Fuel level sensor based on polymer optical fiber Bragg gratings for aircraft applications

C. A. F. Marques, A. Pospori, D. Sáez-Rodríguez, Kristian Nielsen, Ole Bang, D. J. Webb

Research output: Chapter in Book/Report/Conference proceedingArticle in proceedingsResearchpeer-review


Safety in civil aviation is increasingly important due to the increase in flight routes and their more challenging nature. Like other important systems in aircraft, fuel level monitoring is always a technical challenge. The most frequently used level sensors in aircraft fuel systems are based on capacitive, ultrasonic and electric techniques, however they suffer from intrinsic safety concerns in explosive environments combined with issues relating to reliability and maintainability. In the last few years, optical fiber liquid level sensors (OFLLSs) have been reported to be safe and reliable and present many advantages for aircraft fuel measurement. Different OFLLSs have been developed, such as the pressure type, float type, optical radar type, TIR type and side-leaking type. Amongst these, many types of OFLLSs based on fiber gratings have been demonstrated. However, these sensors have not been commercialized because they exhibit some drawbacks: low sensitivity, limited range, long-term instability, or limited resolution. In addition, any sensors that involve direct interaction of the optical field with the fuel (either by launching light into the fuel tank or via the evanescent field of a fiber-guided mode) must be able to cope with the potential build up of contamination – often bacterial – on the optical surface. In this paper, a fuel level sensor based on microstructured polymer optical fiber Bragg gratings (mPOFBGs), including poly (methyl methacrylate) (PMMA) and TOPAS fibers, embedded in diaphragms is investigated in detail. The mPOFBGs are embedded in two different types of diaphragms and their performance is investigated with aviation fuel for the first time, in contrast to our previous works, where water was used. Our new system exhibits a high performance when compared with other previously published in the literature, making it a potentially useful tool for aircraft fuel monitoring.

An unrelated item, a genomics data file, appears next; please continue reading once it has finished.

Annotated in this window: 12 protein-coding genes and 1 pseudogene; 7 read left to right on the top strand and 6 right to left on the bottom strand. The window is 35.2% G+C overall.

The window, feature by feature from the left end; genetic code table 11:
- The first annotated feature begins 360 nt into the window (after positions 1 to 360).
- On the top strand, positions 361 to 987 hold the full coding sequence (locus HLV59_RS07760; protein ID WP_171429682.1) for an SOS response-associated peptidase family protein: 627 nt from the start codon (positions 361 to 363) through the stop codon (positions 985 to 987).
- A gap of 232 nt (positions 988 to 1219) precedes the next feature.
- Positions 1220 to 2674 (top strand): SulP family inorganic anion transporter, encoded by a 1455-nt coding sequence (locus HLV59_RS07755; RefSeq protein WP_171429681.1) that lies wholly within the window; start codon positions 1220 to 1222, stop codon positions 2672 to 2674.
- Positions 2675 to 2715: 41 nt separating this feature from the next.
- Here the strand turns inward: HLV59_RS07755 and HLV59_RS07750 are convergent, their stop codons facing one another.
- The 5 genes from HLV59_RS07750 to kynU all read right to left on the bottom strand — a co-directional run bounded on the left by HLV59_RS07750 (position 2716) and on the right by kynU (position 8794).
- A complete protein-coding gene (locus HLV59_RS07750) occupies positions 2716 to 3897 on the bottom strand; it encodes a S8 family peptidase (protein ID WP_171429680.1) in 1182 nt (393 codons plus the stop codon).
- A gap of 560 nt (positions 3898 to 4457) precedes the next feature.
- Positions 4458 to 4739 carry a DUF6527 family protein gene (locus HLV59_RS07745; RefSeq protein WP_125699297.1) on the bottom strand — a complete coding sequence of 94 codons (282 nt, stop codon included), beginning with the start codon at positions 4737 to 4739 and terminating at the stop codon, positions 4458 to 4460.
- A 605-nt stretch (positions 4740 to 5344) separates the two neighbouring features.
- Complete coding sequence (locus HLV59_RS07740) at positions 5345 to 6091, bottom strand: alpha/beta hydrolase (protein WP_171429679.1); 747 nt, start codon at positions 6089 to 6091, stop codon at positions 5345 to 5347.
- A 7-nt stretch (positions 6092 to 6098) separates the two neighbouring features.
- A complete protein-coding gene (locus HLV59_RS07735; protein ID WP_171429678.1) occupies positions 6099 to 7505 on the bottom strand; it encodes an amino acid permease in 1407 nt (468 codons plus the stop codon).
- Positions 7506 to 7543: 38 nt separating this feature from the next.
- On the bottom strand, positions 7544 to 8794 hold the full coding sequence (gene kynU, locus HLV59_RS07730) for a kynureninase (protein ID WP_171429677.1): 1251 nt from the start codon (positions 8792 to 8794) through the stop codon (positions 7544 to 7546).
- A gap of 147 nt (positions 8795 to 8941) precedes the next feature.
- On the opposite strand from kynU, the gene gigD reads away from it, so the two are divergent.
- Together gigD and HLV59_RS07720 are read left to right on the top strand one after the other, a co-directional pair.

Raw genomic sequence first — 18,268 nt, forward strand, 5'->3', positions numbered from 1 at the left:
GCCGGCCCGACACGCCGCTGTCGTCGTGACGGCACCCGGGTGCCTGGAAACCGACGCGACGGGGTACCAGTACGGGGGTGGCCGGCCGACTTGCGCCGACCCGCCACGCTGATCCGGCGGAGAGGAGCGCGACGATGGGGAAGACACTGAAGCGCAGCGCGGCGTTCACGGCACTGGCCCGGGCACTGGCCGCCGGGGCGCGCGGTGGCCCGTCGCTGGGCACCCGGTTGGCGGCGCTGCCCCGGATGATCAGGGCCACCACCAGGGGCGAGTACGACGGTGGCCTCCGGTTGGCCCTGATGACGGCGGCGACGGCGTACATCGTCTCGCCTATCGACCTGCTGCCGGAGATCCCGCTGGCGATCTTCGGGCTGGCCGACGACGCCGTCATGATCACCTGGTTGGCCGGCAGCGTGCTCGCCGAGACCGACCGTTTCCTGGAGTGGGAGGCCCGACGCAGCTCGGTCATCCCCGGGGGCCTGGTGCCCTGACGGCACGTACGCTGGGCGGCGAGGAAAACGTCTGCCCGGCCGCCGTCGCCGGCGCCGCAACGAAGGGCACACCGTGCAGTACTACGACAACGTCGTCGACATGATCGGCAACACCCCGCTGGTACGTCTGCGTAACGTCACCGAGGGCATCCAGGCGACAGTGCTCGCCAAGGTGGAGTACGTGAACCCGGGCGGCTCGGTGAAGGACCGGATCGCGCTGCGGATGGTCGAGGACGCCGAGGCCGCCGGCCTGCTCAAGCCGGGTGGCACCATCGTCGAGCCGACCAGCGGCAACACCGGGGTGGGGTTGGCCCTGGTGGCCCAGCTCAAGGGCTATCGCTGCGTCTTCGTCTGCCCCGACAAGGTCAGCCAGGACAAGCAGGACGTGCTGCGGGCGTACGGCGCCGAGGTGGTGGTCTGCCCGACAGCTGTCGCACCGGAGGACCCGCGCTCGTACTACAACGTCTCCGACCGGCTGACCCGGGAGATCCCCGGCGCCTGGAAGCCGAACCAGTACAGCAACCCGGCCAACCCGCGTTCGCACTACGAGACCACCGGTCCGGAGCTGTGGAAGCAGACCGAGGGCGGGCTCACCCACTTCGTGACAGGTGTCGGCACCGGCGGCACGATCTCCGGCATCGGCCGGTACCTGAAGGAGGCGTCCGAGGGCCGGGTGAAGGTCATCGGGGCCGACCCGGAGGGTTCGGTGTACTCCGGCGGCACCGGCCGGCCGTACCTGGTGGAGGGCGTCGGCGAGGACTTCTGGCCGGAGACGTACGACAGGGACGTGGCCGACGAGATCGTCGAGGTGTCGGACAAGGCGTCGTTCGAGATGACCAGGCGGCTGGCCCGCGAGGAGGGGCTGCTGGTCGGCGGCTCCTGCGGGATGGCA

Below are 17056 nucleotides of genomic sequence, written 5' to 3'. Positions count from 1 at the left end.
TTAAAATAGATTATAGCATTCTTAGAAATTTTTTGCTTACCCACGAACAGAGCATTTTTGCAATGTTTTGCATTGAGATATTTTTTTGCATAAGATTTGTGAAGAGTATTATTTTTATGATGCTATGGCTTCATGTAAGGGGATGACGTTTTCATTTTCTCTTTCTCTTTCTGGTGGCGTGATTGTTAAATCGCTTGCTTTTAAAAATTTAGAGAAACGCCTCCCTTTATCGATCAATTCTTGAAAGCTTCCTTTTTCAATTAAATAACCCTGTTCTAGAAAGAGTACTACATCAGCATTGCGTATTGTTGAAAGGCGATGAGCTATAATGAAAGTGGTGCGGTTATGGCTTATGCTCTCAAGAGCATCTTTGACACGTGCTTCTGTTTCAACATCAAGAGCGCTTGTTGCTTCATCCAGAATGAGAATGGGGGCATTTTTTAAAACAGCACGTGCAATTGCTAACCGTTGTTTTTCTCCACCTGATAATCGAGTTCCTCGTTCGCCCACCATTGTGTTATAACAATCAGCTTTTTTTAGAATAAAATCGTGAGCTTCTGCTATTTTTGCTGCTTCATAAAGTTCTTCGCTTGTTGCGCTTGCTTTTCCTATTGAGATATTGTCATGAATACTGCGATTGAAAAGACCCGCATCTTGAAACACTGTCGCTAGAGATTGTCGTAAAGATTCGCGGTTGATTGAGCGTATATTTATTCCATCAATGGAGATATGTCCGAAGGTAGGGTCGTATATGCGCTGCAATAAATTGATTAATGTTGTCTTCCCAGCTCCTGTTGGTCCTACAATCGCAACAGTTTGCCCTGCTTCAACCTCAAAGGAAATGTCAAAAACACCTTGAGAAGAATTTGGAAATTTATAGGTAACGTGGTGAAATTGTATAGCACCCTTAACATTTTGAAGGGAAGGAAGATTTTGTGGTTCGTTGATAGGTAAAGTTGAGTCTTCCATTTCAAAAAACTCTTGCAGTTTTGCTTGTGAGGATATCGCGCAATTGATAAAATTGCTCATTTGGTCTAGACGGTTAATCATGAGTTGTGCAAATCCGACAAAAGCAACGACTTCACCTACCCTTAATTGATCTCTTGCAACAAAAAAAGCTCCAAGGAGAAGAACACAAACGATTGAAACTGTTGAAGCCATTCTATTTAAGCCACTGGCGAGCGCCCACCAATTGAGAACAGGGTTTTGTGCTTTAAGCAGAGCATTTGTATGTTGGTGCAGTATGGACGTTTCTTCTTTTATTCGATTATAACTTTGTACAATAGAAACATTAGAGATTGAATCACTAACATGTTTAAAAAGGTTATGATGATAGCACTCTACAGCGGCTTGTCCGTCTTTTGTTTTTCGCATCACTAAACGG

Original languageEnglish
Title of host publicationProceedings of the Spie
Number of pages8
PublisherSPIE - International Society for Optical Engineering
Publication date2016
Article number98860W
ISBN (Print)9781510601314
Publication statusPublished - 2016
EventMicro-Structured and Specialty Optical Fibres IV - Brussels, Belgium
Duration: 3 Apr 20163 Apr 2016


ConferenceMicro-Structured and Specialty Optical Fibres IV
SeriesProceedings of S P I E - International Society for Optical Engineering


  • Fibre optic sensors; fibre gyros
  • Other fibre optical devices and techniques
  • Spatial variables measurement
  • Optical polymers and other organic optical materials
  • Gratings, echelles
  • Fibre optic sensors
  • Level, flow and volume measurement
  • Aerospace instrumentation and equipment
  • Optical materials
  • aircraft
  • Bragg gratings
  • diaphragms
  • fibre optic sensors
  • fuel
  • fuel systems
  • level measurement
  • optical polymers
  • optical radar
  • water
  • fuel level sensor
  • civil aviation
  • flight routes
  • fuel level monitoring
  • aircraft fuel systems
  • capacitive techniques
  • ultrasonic techniques
  • electric techniques
  • explosive environments
  • reliability
  • maintainability
  • optical fiber liquid level sensors
  • aircraft fuel measurement
  • pressure type
  • float type
  • optical radar type
  • TIR type
  • side-leaking type
  • long-term instability
  • limited resolution
  • optical field
  • fuel tank
  • evanescent field
  • fiber-guided mode
  • contamination
  • optical surface
  • microstructured polymer optical fiber Bragg gratings
  • mPOFBG
  • poly(methyl methacrylate)
  • PMMA fibers
  • TOPAS fibers
  • aviation fuel
  • aircraft fuel monitoring


Dive into the research topics of 'Fuel level sensor based on polymer optical fiber Bragg gratings for aircraft applications'. Together they form a unique fingerprint.

Cite this